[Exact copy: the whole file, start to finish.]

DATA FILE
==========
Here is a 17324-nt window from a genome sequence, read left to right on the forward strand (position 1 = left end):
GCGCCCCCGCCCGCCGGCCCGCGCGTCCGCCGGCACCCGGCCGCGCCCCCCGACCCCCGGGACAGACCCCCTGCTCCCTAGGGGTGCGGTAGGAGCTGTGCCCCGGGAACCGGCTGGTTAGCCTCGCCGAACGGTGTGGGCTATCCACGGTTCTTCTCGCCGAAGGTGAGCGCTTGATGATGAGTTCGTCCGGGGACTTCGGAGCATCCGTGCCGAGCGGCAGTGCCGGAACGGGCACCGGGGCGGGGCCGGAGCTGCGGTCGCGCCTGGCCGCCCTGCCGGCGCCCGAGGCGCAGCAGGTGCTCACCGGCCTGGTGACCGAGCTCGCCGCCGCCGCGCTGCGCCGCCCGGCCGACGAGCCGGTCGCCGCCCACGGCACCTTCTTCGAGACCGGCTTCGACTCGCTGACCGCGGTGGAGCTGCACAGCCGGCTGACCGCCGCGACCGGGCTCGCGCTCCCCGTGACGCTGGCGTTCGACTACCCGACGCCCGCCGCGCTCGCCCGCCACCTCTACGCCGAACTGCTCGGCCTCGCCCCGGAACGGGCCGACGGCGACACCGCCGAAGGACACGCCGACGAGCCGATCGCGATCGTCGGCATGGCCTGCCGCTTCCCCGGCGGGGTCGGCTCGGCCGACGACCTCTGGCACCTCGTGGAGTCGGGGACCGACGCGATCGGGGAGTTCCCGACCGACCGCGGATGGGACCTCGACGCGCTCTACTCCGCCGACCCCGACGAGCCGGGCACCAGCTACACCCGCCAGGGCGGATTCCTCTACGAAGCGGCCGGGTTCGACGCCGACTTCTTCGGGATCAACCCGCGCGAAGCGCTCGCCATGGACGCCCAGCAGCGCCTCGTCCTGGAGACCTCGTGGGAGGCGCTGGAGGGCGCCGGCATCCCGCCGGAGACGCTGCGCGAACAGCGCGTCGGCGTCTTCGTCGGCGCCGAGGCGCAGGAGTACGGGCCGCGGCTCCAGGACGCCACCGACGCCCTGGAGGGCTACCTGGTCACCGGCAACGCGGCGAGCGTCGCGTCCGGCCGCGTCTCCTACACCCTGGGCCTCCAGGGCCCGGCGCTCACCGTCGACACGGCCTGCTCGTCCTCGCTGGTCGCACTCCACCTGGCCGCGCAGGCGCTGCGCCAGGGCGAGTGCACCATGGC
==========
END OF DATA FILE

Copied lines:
Here is a 17324-nt window from a genome sequence, read left to right on the forward strand (position 1 = left end):
GCGCCCCCGCCCGCCGGCCCGCGCGTCCGCCGGCACCCGGCCGCGCCCCCCGACCCCCGGGACAGACCCCCTGCTCCCTAGGGGTGCGGTAGGAGCTGTGCCCCGGGAACCGGCTGGTTAGCCTCGCCGAACGGTGTGGGCTATCCACGGTTCTTCTCGCCGAAGGTGAGCGCTTGATGATGAGTTCGTCCGGGGACTTCGGAGCATCCGTGCCGAGCGGCAGTGCCGGAACGGGCACCGGGGCGGGGCCGGAGCTGCGGTCGCGCCTGGCCGCCCTGCCGGCGCCCGAGGCGCAGCAGGTGCTCACCGGCCTGGTGACCGAGCTCGCCGCCGCCGCGCTGCGCCGCCCGGCCGACGAGCCGGTCGCCGCCCACGGCACCTTCTTCGAGACCGGCTTCGACTCGCTGACCGCGGTGGAGCTGCACAGCCGGCTGACCGCCGCGACCGGGCTCGCGCTCCCCGTGACGCTGGCGTTCGACTACCCGACGCCCGCCGCGCTCGCCCGCCACCTCTACGCCGAACTGCTCGGCCTCGCCCCGGAACGGGCCGACGGCGACACCGCCGAAGGACACGCCGACGAGCCGATCGCGATCGTCGGCATGGCCTGCCGCTTCCCCGGCGGGGTCGGCTCGGCCGACGACCTCTGGCACCTCGTGGAGTCGGGGACCGACGCGATCGGGGAGTTCCCGACCGACCGCGGATGGGACCTCGACGCGCTCTACTCCGCCGACCCCGACGAGCCGGGCACCAGCTACACCCGCCAGGGCGGATTCCTCTACGAAGCGGCCGGGTTCGACGCCGACTTCTTCGGGATCAACCCGCGCGAAGCGCTCGCCATGGACGCCCAGCAGCGCCTCGTCCTGGAGACCTCGTGGGAGGCGCTGGAGGGCGCCGGCATCCCGCCGGAGACGCTGCGCGAACAGCGCGTCGGCGTCTTCGTCGGCGCCGAGGCGCAGGAGTACGGGCCGCGGCTCCAGGACGCCACCGACGCCCTGGAGGGCTACCTGGTCACCGGCAACGCGGCGAGCGTCGCGTCCGGCCGCGTCTCCTACACCCTGGGCCTCCAGGGCCCGGCGCTCACCGTCGACACGGCCTGCTCGTCCTCGCTGGTCGCACTCCACCTGGCCGCGCAGGCGCTGCGCCAGGGCGAGTGCACCATGGC